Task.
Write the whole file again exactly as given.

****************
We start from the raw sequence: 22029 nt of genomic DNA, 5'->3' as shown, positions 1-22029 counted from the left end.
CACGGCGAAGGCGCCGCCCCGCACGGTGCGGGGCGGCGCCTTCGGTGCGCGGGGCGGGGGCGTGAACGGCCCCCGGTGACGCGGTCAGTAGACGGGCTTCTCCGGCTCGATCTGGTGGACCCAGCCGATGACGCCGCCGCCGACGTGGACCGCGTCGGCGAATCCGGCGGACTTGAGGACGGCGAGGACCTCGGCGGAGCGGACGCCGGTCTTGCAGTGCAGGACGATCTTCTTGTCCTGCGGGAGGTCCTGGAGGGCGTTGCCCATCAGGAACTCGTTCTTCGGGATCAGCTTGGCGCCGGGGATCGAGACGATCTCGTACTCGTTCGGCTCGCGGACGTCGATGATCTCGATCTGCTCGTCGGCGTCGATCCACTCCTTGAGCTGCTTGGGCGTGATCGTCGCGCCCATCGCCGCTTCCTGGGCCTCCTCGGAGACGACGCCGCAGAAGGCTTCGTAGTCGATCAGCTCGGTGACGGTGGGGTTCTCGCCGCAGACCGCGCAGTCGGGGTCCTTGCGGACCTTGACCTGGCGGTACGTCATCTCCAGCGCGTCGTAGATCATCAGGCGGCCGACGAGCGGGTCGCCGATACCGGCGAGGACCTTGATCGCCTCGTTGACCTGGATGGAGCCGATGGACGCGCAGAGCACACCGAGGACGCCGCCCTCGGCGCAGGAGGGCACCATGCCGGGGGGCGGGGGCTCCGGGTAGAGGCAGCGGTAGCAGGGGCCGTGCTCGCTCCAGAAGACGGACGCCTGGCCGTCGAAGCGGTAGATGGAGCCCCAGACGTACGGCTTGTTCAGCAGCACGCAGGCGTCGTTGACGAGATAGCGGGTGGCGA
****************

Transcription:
We start from the raw sequence: 22029 nt of genomic DNA, 5'->3' as shown, positions 1-22029 counted from the left end.
CACGGCGAAGGCGCCGCCCCGCACGGTGCGGGGCGGCGCCTTCGGTGCGCGGGGCGGGGGCGTGAACGGCCCCCGGTGACGCGGTCAGTAGACGGGCTTCTCCGGCTCGATCTGGTGGACCCAGCCGATGACGCCGCCGCCGACGTGGACCGCGTCGGCGAATCCGGCGGACTTGAGGACGGCGAGGACCTCGGCGGAGCGGACGCCGGTCTTGCAGTGCAGGACGATCTTCTTGTCCTGCGGGAGGTCCTGGAGGGCGTTGCCCATCAGGAACTCGTTCTTCGGGATCAGCTTGGCGCCGGGGATCGAGACGATCTCGTACTCGTTCGGCTCGCGGACGTCGATGATCTCGATCTGCTCGTCGGCGTCGATCCACTCCTTGAGCTGCTTGGGCGTGATCGTCGCGCCCATCGCCGCTTCCTGGGCCTCCTCGGAGACGACGCCGCAGAAGGCTTCGTAGTCGATCAGCTCGGTGACGGTGGGGTTCTCGCCGCAGACCGCGCAGTCGGGGTCCTTGCGGACCTTGACCTGGCGGTACGTCATCTCCAGCGCGTCGTAGATCATCAGGCGGCCGACGAGCGGGTCGCCGATACCGGCGAGGACCTTGATCGCCTCGTTGACCTGGATGGAGCCGATGGACGCGCAGAGCACACCGAGGACGCCGCCCTCGGCGCAGGAGGGCACCATGCCGGGGGGCGGGGGCTCCGGGTAGAGGCAGCGGTAGCAGGGGCCGTGCTCGCTCCAGAAGACGGACGCCTGGCCGTCGAAGCGGTAGATGGAGCCCCAGACGTACGGCTTGTTCAGCAGCACGCAGGCGTCGTTGACGAGATAGCGGGTGGCGA